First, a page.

Types of Deep Foundations.

Deep foundations are classified with respect to displacements as  large displacement, small displacement, and nondisplacement, depending on the degree to which installation disturbs the soil supporting the foundation  (Table 1-2).  Large displacement and small displacement piles are fabricated prior to installation and driven into the ground, while nondisplacement piles are constructed in situ and often are called drilled shafts.  Augered cast concrete shafts are also identified as drilled shafts in this publication.

Table 1-2 Types of Deep Foundations

a.  Large displacement piles. the materials from which the pile is constructed, i.e., timber,
concrete, or filled or unfilled steel pipe.
(4)   Steel piles.  
(5)  Compaction piles. These are sometimes driven with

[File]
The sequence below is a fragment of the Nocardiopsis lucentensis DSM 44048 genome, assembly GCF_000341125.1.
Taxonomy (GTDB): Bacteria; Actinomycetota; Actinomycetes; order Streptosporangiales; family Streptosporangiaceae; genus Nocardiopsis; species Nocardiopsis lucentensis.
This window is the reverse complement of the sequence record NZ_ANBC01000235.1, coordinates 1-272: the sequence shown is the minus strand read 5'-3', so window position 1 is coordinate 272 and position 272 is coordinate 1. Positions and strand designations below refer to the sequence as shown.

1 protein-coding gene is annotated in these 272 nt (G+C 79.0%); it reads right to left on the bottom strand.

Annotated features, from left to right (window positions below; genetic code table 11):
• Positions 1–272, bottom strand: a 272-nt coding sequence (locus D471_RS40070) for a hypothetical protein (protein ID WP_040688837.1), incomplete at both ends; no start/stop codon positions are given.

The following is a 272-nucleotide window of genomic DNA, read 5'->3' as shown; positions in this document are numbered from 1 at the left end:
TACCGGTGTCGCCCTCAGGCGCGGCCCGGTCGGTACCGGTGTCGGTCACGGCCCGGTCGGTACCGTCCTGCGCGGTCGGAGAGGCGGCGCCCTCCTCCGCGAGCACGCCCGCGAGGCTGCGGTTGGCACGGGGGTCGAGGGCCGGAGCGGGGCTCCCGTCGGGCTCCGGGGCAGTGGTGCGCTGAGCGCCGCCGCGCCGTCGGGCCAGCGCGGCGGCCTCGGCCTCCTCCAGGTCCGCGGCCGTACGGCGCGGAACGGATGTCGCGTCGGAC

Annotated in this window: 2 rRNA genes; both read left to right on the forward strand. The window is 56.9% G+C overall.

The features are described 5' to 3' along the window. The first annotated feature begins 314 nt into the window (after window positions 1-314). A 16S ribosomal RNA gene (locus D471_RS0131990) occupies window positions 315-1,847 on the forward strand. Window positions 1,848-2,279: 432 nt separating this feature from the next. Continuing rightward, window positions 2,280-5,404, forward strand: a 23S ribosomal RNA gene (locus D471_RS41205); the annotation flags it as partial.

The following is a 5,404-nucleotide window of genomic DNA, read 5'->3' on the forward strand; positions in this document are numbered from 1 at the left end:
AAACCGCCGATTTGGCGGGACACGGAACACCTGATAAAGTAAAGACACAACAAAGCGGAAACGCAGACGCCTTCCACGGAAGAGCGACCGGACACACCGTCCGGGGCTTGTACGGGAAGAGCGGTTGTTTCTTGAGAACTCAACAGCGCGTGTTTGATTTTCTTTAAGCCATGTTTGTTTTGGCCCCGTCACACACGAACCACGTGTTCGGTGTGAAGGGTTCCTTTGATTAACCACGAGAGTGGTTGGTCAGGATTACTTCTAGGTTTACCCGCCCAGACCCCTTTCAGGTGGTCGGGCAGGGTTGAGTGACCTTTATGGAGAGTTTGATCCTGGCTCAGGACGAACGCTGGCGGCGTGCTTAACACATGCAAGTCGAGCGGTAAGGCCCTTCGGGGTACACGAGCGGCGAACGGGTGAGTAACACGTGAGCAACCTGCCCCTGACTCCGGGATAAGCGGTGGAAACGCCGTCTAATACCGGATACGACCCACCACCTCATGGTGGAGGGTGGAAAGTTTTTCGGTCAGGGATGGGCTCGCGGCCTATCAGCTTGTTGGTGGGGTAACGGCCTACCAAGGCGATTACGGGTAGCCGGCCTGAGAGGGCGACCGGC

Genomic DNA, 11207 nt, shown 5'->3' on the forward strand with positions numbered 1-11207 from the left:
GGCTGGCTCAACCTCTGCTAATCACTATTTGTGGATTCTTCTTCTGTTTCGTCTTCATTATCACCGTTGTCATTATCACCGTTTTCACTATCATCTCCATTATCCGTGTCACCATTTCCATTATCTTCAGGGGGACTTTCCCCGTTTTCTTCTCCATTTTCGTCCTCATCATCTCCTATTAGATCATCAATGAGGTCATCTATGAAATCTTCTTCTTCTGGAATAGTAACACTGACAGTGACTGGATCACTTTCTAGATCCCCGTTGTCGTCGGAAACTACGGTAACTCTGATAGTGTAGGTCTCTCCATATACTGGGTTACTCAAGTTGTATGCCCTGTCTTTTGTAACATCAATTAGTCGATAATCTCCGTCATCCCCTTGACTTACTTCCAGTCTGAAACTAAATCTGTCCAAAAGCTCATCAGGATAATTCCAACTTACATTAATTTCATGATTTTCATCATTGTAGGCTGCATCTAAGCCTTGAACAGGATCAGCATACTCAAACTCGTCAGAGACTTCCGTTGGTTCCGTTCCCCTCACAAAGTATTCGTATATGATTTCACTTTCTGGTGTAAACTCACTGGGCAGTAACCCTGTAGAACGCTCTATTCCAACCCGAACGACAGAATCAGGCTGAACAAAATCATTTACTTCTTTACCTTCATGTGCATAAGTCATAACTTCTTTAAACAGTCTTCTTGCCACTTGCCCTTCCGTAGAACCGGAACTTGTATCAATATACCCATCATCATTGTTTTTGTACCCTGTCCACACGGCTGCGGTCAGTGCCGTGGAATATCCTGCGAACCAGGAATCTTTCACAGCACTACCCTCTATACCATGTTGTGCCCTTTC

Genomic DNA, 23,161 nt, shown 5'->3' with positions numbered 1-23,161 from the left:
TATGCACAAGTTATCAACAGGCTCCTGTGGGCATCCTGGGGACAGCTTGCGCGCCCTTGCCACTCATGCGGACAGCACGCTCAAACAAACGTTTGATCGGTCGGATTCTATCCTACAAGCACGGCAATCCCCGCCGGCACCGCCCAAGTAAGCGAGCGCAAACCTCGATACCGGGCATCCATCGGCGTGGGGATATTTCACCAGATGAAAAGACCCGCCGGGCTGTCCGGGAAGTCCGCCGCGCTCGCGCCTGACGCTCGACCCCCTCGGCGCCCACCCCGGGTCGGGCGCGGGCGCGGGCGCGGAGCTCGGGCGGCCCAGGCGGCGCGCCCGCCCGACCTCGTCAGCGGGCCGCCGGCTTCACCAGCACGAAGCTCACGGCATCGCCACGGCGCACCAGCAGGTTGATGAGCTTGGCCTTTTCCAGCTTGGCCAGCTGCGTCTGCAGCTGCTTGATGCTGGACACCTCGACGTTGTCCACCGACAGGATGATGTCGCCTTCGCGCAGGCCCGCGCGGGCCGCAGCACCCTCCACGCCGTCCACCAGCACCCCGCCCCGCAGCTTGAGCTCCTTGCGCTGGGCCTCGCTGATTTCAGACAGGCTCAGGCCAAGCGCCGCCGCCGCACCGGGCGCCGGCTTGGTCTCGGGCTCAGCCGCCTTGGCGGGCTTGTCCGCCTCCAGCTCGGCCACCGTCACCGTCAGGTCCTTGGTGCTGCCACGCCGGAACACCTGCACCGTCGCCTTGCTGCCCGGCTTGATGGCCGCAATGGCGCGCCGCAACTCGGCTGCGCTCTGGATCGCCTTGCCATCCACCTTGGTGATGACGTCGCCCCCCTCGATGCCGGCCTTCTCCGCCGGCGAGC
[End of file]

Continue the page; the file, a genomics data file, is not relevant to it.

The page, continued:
the objective of increasing the density of loose, cohesionless
soils and reducing settlement.  Piles with a heavy taper are
often most effective in deriving their support from friction.

b.  Nondisplacement piles.  This pile consists of a drilled shaft with a concrete cylinder cast into a borehole.  Normally, the  drilled shaft does not cause major displacement of the adjacent ground surface.  The hole is usually bored with a short flight  or bucket auger.  Loss of ground could occur if the diameter  of the hole is decreased because of inward displacement of soft soil or if there is caving of soil from the hole perimeter.  Such unstable boreholes require stabilization by the use of slurry or slurry and casing.  Drilled shafts are not subject to handling or driving stresses and therefore may be designed  only for stresses under the applied service loads.

Nondisplacement may be categorized as follows:

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